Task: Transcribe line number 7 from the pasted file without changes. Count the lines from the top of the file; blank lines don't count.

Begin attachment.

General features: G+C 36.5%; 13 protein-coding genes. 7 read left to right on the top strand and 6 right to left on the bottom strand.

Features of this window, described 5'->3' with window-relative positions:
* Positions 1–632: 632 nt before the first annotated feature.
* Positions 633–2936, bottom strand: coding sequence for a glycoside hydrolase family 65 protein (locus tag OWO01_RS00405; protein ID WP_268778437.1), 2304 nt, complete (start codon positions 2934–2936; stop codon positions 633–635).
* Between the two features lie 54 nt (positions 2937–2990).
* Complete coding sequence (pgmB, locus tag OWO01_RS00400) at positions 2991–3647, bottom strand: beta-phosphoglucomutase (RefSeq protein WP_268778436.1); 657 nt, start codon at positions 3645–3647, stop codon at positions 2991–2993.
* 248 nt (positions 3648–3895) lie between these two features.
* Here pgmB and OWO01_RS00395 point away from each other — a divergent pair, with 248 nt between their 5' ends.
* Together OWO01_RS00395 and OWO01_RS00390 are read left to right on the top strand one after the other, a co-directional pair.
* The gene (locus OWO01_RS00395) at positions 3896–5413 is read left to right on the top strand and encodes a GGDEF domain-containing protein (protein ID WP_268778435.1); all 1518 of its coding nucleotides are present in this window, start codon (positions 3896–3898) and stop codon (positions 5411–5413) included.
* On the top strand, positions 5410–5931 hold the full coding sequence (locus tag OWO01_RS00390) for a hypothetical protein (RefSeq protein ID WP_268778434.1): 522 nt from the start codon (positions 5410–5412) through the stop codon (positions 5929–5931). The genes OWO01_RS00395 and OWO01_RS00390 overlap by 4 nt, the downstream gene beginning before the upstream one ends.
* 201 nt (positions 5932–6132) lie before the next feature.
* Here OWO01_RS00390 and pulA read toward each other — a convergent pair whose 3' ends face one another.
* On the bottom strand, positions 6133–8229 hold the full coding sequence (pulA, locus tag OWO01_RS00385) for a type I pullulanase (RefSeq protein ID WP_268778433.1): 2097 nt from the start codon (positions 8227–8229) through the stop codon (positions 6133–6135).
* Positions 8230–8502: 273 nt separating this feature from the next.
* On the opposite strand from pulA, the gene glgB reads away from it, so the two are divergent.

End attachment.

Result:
* 248 nt (positions 3648–3895) lie between these two features.